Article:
How you use Search Console depends on your role, your site, and your personal needs. Read the appropriate section to get started.
What is your role?
Not much time to manage my site
If you have a website on an automated web hosting platform like Blogger, Wix, or Squarespace, or run a small business and don't have much time to put into your website, you might not need to use Search Console at all.
However, it's still worth learning to manage your presence in search engines by reading the following guides. A little knowledge can go a long way toward helping people find your site. It should take less than half an hour to go through these materials.
- How does Google Search work? - Read this short guide to understand how Google works.
- Get your business/video/other information on Google - See the different ways to get your business or identity on various Google products, including Maps, Search, and YouTube.
- Optimize your site for search engines - Read this short guide about making your website more findable and useful to readers.
- Measuring your performance on Google - Is your site on Google? How many people found your site on Google? What is your ranking in search results? What were people searching for when they found your site? Learn how to answer these questions.
- If you think your site needs more help than you can provide, you might consider hiring a professional search engine consultant.
- Watch our video series for beginners on various topics, if you prefer learning through videos.
- If you are using WordPress, consider installing Site Kit from Google. This plugin provides simple but useful metrics that show how you're performing on the web, and doesn't require any specialized knowledge.
- If you are using any other site hosting service, sign up for Search Console Insights. Search Console Insights provides simple statististics and performance milestones for your website, right in Google Search. All you need to do is prove ownership of your site.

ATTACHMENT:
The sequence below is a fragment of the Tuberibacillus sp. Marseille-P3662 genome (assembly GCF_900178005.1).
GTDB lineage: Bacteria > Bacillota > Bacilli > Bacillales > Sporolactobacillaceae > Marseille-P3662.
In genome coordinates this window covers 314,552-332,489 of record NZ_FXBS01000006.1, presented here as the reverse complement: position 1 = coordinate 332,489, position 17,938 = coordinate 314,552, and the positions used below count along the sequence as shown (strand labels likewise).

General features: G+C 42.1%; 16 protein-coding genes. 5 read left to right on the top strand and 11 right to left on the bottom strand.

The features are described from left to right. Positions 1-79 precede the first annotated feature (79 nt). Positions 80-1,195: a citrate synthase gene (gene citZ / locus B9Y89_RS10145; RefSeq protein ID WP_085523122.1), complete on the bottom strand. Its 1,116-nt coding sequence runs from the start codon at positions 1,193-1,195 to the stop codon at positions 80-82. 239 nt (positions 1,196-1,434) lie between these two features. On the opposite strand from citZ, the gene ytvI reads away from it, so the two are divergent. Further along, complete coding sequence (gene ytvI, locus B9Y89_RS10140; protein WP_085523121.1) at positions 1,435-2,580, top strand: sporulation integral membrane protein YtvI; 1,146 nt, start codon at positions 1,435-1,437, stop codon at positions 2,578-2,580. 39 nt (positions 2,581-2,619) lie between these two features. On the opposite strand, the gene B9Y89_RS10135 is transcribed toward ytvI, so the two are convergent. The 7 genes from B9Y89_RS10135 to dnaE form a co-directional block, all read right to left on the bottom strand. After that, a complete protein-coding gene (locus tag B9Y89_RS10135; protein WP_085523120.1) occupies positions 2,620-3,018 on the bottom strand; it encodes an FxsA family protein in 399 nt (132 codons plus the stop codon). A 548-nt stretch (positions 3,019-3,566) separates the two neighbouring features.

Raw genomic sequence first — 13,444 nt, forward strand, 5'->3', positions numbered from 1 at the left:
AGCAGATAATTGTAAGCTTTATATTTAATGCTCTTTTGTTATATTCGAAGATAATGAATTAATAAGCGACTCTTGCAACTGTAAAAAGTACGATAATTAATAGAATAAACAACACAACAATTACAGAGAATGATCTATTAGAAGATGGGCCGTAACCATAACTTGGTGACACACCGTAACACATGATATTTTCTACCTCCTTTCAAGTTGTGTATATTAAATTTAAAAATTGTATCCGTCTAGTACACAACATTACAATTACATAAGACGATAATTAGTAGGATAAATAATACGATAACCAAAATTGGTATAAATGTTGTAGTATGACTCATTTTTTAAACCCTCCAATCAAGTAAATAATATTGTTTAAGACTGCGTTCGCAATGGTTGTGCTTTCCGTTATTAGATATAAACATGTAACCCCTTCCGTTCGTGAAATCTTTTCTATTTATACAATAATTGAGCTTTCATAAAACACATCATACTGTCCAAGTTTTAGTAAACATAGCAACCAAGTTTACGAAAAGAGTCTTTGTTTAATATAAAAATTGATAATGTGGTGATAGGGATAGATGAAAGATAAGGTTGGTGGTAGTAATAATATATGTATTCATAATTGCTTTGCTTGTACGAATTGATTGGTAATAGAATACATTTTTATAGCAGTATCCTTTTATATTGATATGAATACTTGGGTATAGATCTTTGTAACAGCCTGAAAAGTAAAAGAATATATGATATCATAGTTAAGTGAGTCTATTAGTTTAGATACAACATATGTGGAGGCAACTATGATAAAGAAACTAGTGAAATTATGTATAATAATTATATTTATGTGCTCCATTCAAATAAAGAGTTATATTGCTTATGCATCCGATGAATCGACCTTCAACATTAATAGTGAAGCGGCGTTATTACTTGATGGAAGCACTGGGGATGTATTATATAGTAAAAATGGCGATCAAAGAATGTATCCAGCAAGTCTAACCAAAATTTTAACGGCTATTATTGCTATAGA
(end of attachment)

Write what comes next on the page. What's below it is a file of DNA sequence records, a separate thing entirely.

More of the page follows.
Beginning user (willing to learn)
If you're interested in improving your site's appearance on Google Search, and you're willing to put in a little time learning about search engine optimization (SEO) and Search Console, here is your getting started guide.
You don't need to understand HTML or coding, but you do need to spend some time thinking about how your site is organized and written, and be willing to make some changes to your site. The good news is that a little effort can go a long way in improving your search results.
SEO (advanced user)
If you're ready to spend more time digging into Search Console's reports, learning how Google Search works, and redesigning your site, you can really analyze and customize your site's performance on Google Search. This track assumes that you are familiar with basic SEO practices and terms.
- Understand how Google works with your site. There are a lot of things to know about how Google crawls and presents your site content. Start with this guide and learn what you need to know for your specific site.
- Browse the list of key tools and reports in Search Console. This list shows the most important tools and reports in Search Console. Be sure you read the full documentation for a tool at least once before you use it; otherwise you might misunderstand some subtle concepts in the tool, which will end up costing you more time and effort in the long run. You can find the full list of reports here.
- Learn how impressions, clicks, and position are calculated in Search Console
- Take advantage of the online help community, SEO office hours, twitter feed, blog.
If you build or manage the website, implement structured data, or generally do most of your work in a code editor, you'll use Search Console for monitoring, testing, and debugging your site code. Here are our recommendations:
- Learn how search works. Understanding the basics of crawling, indexing, and serving is important in order to help you debug Search-related issues on your site.
- Monitor for errors or spikes in the Index Coverage report, Performance report, and Mobile Usability report. If you have AMP pages or rich results, monitor the AMP status report or Rich result status reports, respectively.
- To inspect a single page, either drill down into a single URL from the appropriate report and click Inspect, or use the URL Inspection tool to inspect a specific URL. The URL Inspection tool provides information about all types of issues, including indexing, AMP, mobile usability, HTML, and scripting issues.
- Read the developer documentation for Search to learn about structured data, AMP in search, mobile best practices, API access to Search Console's tools and reports, and more.